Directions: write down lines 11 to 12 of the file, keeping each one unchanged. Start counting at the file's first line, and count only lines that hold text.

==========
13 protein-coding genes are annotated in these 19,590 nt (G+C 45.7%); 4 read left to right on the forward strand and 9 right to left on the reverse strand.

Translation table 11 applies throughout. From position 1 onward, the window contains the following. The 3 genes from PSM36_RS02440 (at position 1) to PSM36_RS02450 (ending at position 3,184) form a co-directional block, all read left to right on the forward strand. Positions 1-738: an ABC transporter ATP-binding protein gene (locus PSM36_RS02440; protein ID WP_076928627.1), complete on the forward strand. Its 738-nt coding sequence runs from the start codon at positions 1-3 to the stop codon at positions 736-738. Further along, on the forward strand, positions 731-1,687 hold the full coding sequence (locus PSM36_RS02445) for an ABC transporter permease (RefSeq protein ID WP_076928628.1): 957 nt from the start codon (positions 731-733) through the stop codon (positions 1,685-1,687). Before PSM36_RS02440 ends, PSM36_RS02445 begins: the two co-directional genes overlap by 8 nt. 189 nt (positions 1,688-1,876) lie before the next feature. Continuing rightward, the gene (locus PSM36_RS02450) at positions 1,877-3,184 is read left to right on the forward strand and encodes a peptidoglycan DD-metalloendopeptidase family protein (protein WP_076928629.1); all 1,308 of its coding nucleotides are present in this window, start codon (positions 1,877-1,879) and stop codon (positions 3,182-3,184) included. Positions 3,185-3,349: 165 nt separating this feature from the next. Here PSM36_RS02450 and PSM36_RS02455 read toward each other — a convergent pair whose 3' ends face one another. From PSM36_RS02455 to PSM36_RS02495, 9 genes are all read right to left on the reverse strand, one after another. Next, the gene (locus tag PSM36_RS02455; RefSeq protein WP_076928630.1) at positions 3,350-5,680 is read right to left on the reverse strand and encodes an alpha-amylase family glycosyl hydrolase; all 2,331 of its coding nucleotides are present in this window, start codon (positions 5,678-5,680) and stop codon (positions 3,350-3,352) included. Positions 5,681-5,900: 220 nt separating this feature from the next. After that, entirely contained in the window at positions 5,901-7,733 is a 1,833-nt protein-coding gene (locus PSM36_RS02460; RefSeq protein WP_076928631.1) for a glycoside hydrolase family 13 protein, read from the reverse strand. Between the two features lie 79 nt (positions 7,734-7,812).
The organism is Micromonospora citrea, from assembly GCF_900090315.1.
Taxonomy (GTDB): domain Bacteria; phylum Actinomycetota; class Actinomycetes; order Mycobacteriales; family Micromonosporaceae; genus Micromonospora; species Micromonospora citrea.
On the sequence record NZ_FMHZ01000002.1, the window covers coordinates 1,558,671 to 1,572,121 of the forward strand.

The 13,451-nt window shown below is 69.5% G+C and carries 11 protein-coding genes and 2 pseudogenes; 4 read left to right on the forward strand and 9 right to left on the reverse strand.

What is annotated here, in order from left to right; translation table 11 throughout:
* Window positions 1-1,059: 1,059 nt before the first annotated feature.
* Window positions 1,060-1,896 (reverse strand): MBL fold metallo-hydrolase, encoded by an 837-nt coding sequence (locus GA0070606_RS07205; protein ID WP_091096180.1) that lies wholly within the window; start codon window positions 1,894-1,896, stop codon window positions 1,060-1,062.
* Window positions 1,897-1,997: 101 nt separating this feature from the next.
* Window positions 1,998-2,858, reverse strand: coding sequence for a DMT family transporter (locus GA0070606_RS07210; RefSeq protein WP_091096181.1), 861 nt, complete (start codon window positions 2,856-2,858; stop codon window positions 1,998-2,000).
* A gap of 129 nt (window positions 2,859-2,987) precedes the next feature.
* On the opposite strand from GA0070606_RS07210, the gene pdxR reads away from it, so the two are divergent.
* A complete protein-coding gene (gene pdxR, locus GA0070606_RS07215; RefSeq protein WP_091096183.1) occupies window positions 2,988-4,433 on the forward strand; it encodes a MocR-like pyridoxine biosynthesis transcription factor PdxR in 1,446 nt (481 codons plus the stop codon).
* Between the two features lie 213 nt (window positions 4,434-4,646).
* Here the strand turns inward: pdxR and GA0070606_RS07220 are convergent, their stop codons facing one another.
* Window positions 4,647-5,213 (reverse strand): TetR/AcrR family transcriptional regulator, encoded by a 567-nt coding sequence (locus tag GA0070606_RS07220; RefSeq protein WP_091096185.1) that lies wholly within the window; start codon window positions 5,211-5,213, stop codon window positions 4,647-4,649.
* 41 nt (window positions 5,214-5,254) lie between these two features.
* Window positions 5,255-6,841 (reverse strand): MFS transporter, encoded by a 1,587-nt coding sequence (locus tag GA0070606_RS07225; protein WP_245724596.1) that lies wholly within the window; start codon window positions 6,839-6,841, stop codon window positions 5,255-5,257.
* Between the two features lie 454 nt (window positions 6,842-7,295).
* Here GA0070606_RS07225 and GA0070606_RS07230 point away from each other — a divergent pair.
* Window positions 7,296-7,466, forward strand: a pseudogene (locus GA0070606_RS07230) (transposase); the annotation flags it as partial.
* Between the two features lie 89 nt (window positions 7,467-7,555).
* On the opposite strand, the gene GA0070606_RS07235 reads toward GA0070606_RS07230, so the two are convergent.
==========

* Window positions 1,998-2,858, reverse strand: coding sequence for a DMT family transporter (locus GA0070606_RS07210; RefSeq protein WP_091096181.1), 861 nt, complete (start codon window positions 2,856-2,858; stop codon window positions 1,998-2,000).
* A gap of 129 nt (window positions 2,859-2,987) precedes the next feature.